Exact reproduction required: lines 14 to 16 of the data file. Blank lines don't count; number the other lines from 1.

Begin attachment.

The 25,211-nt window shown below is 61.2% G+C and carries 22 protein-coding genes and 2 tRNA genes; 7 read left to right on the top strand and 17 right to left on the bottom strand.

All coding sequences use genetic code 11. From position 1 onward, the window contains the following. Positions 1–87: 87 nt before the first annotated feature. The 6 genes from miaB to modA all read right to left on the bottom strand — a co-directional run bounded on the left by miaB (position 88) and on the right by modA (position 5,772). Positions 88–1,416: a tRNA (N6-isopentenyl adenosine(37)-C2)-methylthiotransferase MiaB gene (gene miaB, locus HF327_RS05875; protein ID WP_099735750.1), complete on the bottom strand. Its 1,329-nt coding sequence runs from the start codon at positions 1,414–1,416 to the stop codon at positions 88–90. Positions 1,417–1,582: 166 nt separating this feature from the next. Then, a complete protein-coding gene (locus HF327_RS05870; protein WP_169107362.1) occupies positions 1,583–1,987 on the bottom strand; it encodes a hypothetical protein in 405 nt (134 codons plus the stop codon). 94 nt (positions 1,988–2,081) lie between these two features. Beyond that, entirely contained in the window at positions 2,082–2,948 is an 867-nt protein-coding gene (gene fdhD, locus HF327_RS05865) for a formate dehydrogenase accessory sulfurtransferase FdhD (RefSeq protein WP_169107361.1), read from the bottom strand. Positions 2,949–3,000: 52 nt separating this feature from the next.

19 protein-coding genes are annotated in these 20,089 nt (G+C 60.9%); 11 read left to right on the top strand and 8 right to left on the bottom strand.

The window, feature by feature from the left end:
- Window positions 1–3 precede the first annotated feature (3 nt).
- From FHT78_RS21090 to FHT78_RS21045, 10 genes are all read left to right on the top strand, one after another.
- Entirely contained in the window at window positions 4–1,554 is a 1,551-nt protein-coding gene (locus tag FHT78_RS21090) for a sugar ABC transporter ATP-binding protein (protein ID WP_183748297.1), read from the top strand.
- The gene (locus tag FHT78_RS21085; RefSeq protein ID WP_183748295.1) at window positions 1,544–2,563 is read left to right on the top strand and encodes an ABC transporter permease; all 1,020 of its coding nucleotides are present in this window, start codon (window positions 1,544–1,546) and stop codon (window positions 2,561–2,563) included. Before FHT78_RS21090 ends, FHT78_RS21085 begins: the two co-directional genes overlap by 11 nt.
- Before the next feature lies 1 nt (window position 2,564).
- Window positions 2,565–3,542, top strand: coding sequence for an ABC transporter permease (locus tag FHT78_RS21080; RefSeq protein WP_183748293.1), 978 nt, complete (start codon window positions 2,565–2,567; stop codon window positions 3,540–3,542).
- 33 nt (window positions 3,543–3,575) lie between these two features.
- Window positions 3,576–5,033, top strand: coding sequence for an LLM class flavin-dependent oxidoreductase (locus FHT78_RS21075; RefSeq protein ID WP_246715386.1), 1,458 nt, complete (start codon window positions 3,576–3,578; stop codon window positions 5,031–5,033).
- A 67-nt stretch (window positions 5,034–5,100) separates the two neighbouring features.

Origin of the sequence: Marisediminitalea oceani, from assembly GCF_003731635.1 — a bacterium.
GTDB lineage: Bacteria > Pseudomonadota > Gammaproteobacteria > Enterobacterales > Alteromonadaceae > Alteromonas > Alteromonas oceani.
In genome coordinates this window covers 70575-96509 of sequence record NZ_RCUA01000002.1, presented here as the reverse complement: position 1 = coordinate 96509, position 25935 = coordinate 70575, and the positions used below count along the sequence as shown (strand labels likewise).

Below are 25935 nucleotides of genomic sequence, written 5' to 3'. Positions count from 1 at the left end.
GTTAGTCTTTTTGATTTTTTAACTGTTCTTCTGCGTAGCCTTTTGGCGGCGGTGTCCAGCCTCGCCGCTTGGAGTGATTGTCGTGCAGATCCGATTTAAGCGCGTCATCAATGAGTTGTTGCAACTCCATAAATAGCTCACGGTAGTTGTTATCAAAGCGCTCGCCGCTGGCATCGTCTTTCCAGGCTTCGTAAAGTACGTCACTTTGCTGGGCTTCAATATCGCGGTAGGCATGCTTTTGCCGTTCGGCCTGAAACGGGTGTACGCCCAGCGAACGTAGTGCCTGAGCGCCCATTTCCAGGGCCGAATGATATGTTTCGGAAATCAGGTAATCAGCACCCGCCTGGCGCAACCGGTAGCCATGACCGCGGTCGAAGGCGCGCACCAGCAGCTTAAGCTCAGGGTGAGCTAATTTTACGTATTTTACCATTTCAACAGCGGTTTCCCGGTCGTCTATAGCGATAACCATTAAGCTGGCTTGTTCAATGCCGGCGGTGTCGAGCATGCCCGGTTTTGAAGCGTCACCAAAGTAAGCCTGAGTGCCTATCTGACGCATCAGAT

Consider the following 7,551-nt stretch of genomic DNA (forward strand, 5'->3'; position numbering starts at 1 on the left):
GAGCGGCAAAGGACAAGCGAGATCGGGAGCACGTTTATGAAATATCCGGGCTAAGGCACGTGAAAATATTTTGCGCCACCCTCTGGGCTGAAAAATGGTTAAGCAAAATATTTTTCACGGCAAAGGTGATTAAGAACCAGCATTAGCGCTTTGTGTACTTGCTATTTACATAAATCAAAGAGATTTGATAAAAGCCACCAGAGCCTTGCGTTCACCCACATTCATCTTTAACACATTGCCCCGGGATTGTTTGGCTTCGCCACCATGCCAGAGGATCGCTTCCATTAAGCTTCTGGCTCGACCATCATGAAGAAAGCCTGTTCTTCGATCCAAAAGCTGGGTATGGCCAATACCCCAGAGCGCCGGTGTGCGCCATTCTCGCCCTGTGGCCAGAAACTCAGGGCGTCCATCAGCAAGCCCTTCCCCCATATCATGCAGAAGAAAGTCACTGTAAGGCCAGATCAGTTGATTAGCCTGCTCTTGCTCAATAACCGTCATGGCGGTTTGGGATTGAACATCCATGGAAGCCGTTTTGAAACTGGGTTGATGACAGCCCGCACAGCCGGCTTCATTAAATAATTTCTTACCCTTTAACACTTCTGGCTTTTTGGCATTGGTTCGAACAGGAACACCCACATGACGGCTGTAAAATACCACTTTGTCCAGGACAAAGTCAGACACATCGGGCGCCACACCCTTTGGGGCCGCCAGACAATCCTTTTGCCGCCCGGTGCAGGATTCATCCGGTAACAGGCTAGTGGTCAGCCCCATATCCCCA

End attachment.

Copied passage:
Origin of the sequence: Marisediminitalea oceani, from assembly GCF_003731635.1 — a bacterium.
GTDB lineage: Bacteria > Pseudomonadota > Gammaproteobacteria > Enterobacterales > Alteromonadaceae > Alteromonas > Alteromonas oceani.
In genome coordinates this window covers 70575-96509 of sequence record NZ_RCUA01000002.1, presented here as the reverse complement: position 1 = coordinate 96509, position 25935 = coordinate 70575, and the positions used below count along the sequence as shown (strand labels likewise).